It’s very contagious and it lives everywhere: in conversations, billboards, news headlines, radio announcements. Even the most liberal media outlets in Russia are afraid of voicing the truth.

Today, most Russians are fed lies by TV and mass media to believe that what Putin is doing is justifiable (it’s not; it’s international crime). And any attempt by the West to persuade them otherwise is met with strong opposition and phrases like, “Oh, look, the US just wants to keep its power and doesn’t want Russia to be great again. What idiots!”


And because most Russians don’t know any better, they believe what they’re told.

The problem is that there is a severe lack of ideology in Russia. But if you don’t build ideas, it doesn’t mean they won’t appear on their own. The one ideology that has become prevalent over the years in Russia is: “us versus them.” It’s extremely easy to sell and it gets votes. That’s the agenda that Putin is pushing for the past decade or so.

“Ukraine is an enemy. It’s historically part of Russia. But they sold themselves to NATO.”

“The U.S. can’t stand losing global power. That’s why it intervenes.”

“Everyone in the world is the U.S.’s puppet.”


These ideas are so contagious, that when you try to reason with an average person in Russia, it often feels like talking to someone in a mental institution. You cannot reason with these people. There’s no logic to this discussion. No reasonable debate is possible.

“The TV is right and you’re wrong. Also — you’re probably an agent of the CIA.”

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Over the past few days, watching the current Ukraine crisis unfold via NY Times on my iPhone and CNN in my hotel room, I noticed a weird thing: I am not surprised.

When I discussed this with my Russian friends around the globe, I realized that so are they. We all got so used to feeling disappointed and embarrassed by our government, we don’t even feel shame anymore.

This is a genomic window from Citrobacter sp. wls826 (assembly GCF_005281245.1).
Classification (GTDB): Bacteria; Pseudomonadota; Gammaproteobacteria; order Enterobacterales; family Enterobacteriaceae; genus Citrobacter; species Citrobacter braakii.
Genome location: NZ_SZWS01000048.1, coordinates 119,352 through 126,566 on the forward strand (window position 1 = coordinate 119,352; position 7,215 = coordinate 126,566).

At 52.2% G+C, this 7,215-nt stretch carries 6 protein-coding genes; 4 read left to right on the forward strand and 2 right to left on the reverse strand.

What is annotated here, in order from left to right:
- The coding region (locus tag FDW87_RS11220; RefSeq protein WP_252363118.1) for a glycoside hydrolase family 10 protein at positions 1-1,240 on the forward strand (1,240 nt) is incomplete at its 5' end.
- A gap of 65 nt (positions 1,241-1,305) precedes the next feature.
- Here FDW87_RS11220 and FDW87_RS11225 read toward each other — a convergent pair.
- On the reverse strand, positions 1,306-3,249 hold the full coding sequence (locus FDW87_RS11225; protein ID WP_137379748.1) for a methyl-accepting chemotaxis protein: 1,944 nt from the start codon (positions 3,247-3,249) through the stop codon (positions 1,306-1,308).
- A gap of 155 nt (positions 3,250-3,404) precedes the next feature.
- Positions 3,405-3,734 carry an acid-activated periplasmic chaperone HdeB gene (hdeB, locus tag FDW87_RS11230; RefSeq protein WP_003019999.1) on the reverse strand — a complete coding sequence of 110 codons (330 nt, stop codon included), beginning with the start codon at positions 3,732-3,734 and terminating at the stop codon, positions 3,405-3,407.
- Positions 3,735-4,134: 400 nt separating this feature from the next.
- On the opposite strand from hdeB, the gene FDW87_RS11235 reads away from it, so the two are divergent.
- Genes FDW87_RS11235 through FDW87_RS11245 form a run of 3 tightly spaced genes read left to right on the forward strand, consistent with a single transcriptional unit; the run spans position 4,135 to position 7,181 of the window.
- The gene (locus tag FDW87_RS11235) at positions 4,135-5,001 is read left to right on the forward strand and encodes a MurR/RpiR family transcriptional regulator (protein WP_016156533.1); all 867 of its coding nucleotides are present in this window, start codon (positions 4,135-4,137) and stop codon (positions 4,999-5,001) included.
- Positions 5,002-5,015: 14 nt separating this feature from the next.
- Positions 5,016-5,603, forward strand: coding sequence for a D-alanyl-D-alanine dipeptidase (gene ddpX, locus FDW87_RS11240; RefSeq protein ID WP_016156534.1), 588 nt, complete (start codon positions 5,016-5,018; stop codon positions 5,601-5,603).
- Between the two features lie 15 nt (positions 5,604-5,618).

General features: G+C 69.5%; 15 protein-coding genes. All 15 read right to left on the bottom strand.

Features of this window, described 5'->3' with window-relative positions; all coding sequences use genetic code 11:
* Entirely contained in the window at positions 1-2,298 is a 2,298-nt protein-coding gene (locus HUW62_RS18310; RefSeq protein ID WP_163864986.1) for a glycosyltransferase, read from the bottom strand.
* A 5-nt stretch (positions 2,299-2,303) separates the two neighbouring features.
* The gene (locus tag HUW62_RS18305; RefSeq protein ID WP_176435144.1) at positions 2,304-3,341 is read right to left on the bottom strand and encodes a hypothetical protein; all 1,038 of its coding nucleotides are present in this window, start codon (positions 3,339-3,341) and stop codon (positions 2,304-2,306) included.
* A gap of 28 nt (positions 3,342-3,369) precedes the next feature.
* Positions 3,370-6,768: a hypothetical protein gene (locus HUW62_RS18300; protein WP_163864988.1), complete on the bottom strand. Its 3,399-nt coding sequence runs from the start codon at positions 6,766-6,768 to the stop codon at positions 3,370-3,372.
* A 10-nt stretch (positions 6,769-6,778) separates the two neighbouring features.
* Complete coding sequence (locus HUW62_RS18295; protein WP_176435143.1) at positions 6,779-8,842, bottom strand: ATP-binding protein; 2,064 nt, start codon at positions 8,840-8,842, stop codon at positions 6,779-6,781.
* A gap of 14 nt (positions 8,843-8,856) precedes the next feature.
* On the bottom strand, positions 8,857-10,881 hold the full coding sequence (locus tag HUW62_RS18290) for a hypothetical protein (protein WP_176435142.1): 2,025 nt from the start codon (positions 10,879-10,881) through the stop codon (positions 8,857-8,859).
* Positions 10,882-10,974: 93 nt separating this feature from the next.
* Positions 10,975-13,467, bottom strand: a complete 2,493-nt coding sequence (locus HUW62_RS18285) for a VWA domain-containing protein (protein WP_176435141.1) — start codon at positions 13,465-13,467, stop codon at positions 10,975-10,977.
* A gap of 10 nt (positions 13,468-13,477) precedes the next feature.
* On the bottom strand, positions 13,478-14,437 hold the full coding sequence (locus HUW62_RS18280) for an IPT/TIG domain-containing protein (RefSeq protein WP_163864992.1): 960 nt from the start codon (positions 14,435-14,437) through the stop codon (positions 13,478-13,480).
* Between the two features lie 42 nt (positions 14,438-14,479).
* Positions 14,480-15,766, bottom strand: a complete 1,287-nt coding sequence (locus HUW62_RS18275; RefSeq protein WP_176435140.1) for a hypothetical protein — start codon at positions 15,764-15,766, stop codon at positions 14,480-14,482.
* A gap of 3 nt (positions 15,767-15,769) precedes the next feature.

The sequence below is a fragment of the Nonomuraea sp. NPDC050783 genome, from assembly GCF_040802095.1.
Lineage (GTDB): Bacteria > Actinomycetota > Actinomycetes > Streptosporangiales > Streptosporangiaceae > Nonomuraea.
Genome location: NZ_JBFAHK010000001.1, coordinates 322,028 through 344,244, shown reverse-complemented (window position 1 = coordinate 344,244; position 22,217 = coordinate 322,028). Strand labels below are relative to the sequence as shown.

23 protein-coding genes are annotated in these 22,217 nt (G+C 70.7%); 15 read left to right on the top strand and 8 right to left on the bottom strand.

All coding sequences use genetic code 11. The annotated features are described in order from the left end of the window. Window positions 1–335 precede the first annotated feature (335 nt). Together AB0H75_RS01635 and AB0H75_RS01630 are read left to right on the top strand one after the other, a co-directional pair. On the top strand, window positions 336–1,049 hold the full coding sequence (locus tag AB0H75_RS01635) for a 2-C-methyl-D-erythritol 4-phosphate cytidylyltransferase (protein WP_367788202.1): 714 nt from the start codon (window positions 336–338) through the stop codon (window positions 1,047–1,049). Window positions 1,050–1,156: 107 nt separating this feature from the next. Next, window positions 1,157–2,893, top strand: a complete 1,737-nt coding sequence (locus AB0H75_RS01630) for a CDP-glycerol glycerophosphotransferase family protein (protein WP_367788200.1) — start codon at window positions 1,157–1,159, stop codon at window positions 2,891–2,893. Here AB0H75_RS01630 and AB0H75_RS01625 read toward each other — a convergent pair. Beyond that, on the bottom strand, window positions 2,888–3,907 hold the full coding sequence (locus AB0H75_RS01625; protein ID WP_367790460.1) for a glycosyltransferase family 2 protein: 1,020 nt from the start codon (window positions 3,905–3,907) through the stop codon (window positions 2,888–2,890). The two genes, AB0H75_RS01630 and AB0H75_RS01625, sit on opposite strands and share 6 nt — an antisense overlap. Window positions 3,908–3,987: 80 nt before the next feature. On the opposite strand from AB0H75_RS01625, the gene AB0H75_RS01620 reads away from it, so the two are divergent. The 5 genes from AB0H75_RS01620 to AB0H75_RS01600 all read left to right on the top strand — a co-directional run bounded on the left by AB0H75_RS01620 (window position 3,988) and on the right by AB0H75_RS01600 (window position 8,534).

Like children of abusive parents, after so many years of abuse, we forget what’s normal and what’s not. Watching your “parent” commit a crime, we simply sigh, shake our heads, and say, “Well, what did you expect?”

We, the new generation of Russians, the “global Russians”, as we call ourselves, have long ago given up on the prospect of having a country and government we’d be proud of. We left to never come back. We chose to be free but “homeless” (motherland-less) rather than give up our freedom with false hopes of something ever changing for the better.


But, again, like children who gave up on our abusive parents for our own sanity, we still worry about our country’s fate. Though we still hate it vehemently when it does something wrong — like invade another nation. In times of crisis, we feel powerless to do anything. And secretly hope that with time, something will change, and we’ll be able to be proud of our country and even, maybe, come back.

But as years go by and things don’t seem to be changing for the better (in fact, they are changing for worse), with Russia starting to resemble the worst of the U.S.S.R. without its best — I’m starting to wonder that maybe our hopes will never be fulfilled. Home is supposed to feel safe and secure. So maybe we’re destined to be homeless because what we used to call our home doesn’t feel like one anymore.

What’s happening right now is unprecedented, awful, and terrifying. I woke up this morning to watch the news on CNN with my wife’s hometown being bombarded by Russian missiles. This puts me in a strange position.

I’m not just embarrassed by what my home government is doing — I am ashamed of calling myself Russian.


Sergey Faldin is a freelance writer and content producer based in London. Originally from Moscow, Russia, he has been writing online for the past decade, self-publishing four books in two languages, writing op-eds for Thought Catalog, The Guardian, and the New York Times.